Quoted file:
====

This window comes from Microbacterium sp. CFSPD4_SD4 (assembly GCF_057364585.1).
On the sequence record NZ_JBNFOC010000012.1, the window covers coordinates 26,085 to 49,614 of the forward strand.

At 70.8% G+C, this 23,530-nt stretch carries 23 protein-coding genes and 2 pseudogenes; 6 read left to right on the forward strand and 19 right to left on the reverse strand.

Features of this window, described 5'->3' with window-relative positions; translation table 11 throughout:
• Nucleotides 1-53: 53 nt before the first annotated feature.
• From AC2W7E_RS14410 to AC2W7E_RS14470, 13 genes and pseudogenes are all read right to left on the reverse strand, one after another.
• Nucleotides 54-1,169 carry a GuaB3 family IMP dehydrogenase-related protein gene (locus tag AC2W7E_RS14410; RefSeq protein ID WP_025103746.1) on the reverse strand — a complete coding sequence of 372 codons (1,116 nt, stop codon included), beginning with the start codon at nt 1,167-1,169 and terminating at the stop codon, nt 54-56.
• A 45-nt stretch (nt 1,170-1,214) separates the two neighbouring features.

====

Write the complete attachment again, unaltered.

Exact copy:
This window comes from Microbacterium sp. CFSPD4_SD4 (assembly GCF_057364585.1).
On the sequence record NZ_JBNFOC010000012.1, the window covers coordinates 26,085 to 49,614 of the forward strand.

At 70.8% G+C, this 23,530-nt stretch carries 23 protein-coding genes and 2 pseudogenes; 6 read left to right on the forward strand and 19 right to left on the reverse strand.

Features of this window, described 5'->3' with window-relative positions; translation table 11 throughout:
• Nucleotides 1-53: 53 nt before the first annotated feature.
• From AC2W7E_RS14410 to AC2W7E_RS14470, 13 genes and pseudogenes are all read right to left on the reverse strand, one after another.
• Nucleotides 54-1,169 carry a GuaB3 family IMP dehydrogenase-related protein gene (locus tag AC2W7E_RS14410; RefSeq protein ID WP_025103746.1) on the reverse strand — a complete coding sequence of 372 codons (1,116 nt, stop codon included), beginning with the start codon at nt 1,167-1,169 and terminating at the stop codon, nt 54-56.
• A 45-nt stretch (nt 1,170-1,214) separates the two neighbouring features.